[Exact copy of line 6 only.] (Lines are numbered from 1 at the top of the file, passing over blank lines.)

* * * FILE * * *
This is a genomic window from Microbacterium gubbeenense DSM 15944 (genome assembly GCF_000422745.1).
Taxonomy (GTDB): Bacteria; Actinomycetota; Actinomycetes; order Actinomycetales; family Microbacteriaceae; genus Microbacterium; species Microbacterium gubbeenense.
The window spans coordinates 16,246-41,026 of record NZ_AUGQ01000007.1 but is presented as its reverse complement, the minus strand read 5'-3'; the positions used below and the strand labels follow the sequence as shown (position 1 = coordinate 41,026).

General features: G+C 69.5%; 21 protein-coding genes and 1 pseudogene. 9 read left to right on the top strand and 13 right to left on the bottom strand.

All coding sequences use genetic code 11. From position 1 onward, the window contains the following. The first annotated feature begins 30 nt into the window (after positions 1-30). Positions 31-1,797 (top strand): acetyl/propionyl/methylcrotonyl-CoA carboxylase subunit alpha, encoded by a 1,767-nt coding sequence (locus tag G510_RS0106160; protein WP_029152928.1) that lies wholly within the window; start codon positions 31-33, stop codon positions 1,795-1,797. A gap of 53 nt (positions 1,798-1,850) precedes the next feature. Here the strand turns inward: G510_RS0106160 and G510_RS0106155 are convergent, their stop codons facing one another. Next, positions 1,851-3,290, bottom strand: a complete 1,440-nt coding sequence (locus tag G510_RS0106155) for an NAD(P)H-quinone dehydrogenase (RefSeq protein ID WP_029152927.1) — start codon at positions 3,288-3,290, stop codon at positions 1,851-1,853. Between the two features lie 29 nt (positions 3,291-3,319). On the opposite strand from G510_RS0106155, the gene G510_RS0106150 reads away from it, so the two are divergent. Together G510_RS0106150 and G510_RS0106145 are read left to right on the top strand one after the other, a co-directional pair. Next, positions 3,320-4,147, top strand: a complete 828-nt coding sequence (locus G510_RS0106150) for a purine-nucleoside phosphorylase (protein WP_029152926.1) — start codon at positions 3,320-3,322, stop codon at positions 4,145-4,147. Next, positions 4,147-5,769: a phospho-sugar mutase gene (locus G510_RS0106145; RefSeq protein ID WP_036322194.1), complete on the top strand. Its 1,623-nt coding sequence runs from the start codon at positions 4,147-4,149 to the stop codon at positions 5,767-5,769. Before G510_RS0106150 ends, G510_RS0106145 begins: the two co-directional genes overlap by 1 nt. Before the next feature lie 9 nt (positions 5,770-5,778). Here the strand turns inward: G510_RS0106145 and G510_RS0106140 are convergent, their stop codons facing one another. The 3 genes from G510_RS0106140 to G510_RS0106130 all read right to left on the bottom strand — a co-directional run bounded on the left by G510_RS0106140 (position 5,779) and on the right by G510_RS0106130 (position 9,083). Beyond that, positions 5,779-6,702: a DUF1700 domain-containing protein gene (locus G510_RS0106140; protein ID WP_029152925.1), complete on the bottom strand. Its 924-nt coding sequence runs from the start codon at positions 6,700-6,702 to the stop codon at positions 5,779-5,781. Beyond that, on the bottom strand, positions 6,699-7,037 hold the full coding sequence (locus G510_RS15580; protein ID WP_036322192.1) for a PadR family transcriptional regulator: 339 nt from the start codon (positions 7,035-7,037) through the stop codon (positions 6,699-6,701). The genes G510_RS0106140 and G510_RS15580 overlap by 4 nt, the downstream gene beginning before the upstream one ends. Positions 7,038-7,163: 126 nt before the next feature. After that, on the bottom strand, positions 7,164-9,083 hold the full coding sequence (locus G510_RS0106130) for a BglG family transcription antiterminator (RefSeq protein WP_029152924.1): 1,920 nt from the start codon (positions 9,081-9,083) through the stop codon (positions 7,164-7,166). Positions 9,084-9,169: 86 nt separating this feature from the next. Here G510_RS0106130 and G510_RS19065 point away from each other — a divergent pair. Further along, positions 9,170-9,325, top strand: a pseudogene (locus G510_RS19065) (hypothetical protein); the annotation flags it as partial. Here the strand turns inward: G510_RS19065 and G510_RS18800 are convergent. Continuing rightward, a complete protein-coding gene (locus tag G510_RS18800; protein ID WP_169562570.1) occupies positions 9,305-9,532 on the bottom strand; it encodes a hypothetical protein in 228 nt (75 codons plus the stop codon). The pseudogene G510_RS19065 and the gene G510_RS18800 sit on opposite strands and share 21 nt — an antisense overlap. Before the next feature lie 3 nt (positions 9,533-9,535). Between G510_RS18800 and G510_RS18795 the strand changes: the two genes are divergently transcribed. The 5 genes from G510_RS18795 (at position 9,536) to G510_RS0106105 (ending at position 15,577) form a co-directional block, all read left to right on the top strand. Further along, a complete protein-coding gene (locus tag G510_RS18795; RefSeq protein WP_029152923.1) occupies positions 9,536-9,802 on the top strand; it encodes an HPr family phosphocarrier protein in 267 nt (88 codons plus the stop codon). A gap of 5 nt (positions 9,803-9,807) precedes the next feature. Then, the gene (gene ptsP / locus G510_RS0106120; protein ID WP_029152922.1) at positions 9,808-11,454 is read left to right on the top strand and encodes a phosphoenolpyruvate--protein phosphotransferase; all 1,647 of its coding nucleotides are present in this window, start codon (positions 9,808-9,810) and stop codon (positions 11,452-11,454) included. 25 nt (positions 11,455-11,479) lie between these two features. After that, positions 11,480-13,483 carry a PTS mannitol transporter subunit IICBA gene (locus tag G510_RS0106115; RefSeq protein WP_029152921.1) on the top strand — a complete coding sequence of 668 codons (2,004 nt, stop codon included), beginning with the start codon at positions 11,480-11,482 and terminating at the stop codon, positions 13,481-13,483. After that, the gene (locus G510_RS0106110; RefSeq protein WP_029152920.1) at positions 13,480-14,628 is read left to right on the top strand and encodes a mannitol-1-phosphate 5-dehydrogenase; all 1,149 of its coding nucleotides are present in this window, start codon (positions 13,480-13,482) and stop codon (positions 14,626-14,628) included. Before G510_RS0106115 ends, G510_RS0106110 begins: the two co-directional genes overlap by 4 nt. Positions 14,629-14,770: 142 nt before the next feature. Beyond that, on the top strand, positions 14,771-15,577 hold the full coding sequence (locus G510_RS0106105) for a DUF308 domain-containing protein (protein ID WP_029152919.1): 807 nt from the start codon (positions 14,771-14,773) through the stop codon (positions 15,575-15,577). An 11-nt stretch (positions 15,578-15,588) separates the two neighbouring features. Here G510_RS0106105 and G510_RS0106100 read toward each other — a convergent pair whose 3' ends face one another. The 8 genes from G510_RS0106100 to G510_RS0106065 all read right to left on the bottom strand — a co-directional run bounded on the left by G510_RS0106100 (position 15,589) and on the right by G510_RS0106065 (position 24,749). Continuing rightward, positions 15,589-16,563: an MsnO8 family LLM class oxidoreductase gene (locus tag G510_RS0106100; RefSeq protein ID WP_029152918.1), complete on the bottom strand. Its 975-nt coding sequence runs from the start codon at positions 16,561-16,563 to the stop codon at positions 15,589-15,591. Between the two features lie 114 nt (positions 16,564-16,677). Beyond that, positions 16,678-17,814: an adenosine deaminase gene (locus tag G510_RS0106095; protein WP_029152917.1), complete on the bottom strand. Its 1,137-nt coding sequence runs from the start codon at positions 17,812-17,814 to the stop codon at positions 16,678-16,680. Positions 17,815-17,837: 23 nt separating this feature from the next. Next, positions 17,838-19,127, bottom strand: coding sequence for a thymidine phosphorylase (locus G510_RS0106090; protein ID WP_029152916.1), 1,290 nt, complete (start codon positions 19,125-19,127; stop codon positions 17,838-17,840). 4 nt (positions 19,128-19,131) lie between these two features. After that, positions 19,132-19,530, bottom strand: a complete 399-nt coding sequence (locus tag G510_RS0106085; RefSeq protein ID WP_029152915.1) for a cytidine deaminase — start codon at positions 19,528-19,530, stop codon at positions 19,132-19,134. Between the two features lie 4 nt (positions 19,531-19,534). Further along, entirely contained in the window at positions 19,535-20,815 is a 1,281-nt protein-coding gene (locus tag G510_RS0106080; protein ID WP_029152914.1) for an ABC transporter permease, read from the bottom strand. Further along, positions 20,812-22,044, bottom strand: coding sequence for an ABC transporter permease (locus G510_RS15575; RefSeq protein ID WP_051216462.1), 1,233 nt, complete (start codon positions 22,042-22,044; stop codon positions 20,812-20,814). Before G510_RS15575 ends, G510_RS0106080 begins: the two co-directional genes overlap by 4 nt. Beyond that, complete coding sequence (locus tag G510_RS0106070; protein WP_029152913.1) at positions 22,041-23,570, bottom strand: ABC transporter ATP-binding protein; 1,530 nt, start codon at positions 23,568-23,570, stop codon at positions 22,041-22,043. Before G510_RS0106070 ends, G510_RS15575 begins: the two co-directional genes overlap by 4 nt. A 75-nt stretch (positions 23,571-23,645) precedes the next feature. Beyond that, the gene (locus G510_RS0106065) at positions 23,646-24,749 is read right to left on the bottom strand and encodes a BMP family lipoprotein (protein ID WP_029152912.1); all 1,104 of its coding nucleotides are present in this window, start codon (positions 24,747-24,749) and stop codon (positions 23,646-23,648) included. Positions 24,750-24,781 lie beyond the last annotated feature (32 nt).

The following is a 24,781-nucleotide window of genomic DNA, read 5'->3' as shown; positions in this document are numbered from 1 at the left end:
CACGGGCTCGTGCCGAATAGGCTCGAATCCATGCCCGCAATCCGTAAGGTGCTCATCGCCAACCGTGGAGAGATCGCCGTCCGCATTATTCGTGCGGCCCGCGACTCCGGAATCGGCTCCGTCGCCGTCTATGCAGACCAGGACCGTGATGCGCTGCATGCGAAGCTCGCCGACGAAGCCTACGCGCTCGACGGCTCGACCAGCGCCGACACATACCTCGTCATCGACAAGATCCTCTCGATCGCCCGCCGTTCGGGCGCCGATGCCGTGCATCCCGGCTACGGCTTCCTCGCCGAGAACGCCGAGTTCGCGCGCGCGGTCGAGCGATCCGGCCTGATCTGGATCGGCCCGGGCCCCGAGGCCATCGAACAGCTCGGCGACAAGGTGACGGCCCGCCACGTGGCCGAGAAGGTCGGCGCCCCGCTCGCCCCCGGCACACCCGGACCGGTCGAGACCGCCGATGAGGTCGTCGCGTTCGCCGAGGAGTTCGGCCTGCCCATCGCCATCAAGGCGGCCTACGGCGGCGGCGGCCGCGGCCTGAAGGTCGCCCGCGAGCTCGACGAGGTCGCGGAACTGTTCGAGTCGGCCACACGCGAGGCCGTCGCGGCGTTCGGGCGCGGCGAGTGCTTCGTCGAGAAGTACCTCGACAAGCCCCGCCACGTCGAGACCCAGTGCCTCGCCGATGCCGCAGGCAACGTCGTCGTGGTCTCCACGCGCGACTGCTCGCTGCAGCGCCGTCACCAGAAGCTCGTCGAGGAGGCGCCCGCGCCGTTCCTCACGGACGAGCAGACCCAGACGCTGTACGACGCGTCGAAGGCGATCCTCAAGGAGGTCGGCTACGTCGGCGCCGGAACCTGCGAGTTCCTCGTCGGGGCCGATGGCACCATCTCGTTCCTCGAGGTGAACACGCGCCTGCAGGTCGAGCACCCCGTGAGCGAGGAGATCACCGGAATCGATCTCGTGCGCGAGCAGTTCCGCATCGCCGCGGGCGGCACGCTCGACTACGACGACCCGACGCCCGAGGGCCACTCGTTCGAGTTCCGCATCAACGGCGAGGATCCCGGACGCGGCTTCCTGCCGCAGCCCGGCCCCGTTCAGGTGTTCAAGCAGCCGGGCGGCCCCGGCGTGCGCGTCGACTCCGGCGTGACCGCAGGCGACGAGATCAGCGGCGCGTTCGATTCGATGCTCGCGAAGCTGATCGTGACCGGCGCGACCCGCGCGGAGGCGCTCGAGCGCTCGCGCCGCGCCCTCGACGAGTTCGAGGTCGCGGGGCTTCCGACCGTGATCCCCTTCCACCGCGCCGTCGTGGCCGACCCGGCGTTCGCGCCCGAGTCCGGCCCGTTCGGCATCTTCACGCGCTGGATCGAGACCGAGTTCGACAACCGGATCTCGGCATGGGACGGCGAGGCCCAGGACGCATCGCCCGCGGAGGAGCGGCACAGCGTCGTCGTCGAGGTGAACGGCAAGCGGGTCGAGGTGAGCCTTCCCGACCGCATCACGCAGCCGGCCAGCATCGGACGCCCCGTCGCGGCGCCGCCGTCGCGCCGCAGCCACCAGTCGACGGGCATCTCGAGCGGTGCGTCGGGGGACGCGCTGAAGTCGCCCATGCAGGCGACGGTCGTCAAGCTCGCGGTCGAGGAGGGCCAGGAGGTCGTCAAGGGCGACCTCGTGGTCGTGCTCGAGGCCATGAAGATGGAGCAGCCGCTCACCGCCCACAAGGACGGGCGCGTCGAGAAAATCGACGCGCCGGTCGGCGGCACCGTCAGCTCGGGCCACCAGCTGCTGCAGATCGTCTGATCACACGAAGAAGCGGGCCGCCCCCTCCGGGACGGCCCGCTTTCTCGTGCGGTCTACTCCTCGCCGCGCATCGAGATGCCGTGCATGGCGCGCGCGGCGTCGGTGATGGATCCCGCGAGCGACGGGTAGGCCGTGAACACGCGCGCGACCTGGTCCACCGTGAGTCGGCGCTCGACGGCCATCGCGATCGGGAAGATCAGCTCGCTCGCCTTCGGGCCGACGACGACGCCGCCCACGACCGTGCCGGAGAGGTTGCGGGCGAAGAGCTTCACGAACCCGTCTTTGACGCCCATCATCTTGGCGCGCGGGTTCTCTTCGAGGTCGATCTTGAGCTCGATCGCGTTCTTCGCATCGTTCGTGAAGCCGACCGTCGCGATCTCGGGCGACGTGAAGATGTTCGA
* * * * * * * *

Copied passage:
The following is a 24,781-nucleotide window of genomic DNA, read 5'->3' as shown; positions in this document are numbered from 1 at the left end: